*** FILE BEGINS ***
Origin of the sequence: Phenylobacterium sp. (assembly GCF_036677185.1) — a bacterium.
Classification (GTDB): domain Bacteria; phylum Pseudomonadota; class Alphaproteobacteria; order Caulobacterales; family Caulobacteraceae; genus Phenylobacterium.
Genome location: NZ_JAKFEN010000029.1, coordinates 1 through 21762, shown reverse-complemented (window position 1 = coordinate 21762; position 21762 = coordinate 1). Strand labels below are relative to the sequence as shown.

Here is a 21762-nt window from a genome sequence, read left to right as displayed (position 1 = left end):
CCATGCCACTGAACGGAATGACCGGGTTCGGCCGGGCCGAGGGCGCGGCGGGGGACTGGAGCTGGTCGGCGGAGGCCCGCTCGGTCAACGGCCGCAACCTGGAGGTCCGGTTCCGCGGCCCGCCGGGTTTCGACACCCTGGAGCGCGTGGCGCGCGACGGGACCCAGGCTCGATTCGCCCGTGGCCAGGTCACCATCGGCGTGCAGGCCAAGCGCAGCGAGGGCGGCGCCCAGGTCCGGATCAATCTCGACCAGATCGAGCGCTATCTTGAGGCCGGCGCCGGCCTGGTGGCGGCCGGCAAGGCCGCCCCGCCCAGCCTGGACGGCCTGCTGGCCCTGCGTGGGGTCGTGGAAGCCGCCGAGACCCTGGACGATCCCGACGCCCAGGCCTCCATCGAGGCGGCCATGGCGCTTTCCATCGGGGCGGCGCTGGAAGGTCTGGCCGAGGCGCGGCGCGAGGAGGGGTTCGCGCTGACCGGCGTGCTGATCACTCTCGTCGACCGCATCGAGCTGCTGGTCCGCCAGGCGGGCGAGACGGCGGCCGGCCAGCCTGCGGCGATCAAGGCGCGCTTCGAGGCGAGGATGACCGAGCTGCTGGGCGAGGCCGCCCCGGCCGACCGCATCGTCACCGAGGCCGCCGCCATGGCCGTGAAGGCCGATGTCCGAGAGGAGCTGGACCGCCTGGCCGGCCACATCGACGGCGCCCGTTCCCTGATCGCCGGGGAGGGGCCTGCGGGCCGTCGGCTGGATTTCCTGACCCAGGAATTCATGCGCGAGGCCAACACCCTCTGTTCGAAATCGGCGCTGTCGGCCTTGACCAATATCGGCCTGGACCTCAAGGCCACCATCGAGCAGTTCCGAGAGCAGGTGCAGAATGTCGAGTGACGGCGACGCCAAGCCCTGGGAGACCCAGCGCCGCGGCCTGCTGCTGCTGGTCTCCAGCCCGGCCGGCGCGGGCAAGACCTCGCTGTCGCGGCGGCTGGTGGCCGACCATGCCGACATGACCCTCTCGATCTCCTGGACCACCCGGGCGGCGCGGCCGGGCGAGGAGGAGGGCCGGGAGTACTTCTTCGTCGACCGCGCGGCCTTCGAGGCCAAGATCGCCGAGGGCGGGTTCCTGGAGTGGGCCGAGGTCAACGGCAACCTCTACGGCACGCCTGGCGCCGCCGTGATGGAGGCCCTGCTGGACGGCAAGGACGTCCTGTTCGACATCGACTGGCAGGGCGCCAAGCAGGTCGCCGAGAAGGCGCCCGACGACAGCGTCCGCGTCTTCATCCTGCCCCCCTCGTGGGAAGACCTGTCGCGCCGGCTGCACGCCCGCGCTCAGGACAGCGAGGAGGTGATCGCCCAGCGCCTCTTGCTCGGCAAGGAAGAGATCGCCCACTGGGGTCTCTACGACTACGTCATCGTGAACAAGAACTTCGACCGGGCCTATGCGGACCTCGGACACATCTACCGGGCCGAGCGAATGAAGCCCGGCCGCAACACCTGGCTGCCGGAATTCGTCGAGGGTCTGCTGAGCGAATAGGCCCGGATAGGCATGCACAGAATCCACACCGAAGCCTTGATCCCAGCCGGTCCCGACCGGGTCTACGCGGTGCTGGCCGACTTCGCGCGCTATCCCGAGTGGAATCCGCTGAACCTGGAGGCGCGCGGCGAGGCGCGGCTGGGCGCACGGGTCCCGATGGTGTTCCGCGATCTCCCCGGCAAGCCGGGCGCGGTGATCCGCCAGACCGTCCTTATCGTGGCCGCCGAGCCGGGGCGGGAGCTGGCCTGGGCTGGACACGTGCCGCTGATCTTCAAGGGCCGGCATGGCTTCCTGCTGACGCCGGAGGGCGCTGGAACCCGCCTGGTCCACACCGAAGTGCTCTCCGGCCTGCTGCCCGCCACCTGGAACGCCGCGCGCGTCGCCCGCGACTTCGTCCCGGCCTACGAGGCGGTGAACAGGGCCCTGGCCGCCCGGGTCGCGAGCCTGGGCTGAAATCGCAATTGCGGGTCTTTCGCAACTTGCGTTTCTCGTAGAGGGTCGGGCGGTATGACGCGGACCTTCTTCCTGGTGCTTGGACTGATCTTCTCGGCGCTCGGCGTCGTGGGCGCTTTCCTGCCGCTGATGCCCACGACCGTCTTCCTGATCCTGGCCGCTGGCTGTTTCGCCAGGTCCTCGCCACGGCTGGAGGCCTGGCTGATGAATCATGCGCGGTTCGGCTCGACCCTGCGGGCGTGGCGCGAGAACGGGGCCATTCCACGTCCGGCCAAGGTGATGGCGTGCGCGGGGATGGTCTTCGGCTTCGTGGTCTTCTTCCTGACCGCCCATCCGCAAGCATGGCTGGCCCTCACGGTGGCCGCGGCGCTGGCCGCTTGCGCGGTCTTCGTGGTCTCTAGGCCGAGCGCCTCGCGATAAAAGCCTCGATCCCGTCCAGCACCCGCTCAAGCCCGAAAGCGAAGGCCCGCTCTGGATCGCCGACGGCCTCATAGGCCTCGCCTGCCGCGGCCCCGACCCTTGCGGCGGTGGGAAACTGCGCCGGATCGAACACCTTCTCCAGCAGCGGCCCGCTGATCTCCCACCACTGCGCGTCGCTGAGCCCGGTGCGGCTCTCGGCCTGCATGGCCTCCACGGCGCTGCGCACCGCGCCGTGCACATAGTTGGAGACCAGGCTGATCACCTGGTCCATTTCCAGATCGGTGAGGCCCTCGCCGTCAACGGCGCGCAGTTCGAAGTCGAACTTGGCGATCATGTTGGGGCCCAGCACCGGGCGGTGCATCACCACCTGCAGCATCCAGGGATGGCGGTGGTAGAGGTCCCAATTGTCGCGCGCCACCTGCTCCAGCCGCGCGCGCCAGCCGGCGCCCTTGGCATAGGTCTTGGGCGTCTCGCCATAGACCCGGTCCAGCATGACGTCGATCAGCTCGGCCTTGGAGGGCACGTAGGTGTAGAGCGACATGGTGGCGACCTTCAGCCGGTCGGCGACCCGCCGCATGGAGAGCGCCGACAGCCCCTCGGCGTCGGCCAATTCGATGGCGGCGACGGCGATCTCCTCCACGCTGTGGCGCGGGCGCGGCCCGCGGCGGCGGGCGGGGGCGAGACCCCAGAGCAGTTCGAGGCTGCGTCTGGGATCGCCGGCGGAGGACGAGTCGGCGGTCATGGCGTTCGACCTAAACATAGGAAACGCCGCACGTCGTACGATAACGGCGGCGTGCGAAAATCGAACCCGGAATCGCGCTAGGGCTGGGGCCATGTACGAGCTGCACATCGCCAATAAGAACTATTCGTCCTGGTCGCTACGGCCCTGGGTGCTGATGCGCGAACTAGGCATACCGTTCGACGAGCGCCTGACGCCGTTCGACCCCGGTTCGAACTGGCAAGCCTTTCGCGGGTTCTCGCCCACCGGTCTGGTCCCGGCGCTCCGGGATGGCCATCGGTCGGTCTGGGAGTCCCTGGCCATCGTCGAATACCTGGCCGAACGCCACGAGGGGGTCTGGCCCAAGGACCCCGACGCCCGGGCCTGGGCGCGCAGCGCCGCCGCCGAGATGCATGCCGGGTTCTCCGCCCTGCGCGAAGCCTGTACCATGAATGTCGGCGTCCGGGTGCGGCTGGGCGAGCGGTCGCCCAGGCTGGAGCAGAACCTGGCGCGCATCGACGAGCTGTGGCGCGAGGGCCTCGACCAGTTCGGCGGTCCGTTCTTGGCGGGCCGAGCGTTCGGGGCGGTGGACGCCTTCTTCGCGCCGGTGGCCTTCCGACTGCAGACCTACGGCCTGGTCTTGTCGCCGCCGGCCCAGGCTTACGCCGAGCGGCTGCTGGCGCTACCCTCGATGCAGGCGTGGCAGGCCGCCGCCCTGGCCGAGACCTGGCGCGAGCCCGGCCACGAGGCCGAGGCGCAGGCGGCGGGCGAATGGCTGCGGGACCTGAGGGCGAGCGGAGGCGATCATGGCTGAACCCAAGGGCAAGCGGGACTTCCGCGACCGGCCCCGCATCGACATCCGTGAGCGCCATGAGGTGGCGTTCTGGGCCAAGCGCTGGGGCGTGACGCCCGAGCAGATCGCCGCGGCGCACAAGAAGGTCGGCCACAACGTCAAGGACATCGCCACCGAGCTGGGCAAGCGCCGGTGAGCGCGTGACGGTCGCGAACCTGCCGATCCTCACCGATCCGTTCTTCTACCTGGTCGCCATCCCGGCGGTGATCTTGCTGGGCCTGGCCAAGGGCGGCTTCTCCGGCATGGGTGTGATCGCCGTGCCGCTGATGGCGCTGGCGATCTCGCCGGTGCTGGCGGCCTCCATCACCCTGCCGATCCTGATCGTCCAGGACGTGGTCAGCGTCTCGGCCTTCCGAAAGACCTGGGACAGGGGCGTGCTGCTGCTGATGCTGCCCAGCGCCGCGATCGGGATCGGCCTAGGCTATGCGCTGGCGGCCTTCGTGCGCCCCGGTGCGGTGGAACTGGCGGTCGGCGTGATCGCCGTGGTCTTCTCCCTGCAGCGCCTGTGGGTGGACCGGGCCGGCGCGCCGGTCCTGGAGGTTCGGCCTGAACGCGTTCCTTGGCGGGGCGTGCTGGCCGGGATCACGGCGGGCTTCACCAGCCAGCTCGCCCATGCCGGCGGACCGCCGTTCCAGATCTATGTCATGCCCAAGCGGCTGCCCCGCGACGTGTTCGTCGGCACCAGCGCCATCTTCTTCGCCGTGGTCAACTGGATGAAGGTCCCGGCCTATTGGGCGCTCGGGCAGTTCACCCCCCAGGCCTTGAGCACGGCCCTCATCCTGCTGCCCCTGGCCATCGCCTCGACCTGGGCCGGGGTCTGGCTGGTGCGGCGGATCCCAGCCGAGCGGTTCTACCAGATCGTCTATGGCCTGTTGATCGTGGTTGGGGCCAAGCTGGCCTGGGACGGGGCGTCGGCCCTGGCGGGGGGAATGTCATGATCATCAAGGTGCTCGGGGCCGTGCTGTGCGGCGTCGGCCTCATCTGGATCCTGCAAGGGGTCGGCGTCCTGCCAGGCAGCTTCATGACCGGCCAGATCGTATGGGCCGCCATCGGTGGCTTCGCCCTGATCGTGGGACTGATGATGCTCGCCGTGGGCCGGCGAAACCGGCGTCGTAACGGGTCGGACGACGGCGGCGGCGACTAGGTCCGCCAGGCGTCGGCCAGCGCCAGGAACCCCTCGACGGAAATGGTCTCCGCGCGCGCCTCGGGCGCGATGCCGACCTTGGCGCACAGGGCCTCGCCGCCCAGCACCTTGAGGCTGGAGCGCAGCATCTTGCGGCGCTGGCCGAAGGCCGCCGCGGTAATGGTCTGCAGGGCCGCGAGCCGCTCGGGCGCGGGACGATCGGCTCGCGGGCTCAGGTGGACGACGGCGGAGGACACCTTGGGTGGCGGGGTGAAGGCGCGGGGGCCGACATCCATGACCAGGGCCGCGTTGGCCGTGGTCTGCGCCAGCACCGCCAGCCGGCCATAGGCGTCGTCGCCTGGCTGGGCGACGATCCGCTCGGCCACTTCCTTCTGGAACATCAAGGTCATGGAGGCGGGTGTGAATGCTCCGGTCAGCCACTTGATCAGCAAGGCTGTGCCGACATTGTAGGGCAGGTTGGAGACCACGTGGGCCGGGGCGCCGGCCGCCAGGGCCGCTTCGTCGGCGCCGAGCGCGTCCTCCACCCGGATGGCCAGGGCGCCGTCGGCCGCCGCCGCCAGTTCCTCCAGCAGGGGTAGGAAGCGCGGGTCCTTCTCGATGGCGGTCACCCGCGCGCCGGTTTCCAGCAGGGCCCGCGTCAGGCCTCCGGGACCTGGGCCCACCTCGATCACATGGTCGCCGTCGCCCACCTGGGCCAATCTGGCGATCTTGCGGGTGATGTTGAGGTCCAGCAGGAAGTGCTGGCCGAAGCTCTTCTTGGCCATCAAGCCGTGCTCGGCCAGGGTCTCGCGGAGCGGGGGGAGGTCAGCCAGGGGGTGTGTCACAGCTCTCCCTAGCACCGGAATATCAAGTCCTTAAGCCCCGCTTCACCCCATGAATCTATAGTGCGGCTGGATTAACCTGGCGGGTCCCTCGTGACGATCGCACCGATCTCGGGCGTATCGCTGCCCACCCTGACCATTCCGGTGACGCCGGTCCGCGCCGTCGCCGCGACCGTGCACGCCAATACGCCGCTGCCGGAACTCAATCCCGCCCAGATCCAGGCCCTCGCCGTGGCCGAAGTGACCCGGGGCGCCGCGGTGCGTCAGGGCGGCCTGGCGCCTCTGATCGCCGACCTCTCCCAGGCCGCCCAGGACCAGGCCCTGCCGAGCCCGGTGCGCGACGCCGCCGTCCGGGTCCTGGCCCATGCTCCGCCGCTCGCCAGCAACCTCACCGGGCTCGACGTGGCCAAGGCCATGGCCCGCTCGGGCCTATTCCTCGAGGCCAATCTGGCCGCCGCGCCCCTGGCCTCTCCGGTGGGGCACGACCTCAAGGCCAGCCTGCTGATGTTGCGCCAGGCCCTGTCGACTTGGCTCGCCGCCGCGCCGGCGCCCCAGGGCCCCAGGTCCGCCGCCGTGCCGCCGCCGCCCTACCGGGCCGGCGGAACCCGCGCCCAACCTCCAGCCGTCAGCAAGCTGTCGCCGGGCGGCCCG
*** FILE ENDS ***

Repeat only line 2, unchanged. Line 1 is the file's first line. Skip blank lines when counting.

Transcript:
Classification (GTDB): domain Bacteria; phylum Pseudomonadota; class Alphaproteobacteria; order Caulobacterales; family Caulobacteraceae; genus Phenylobacterium.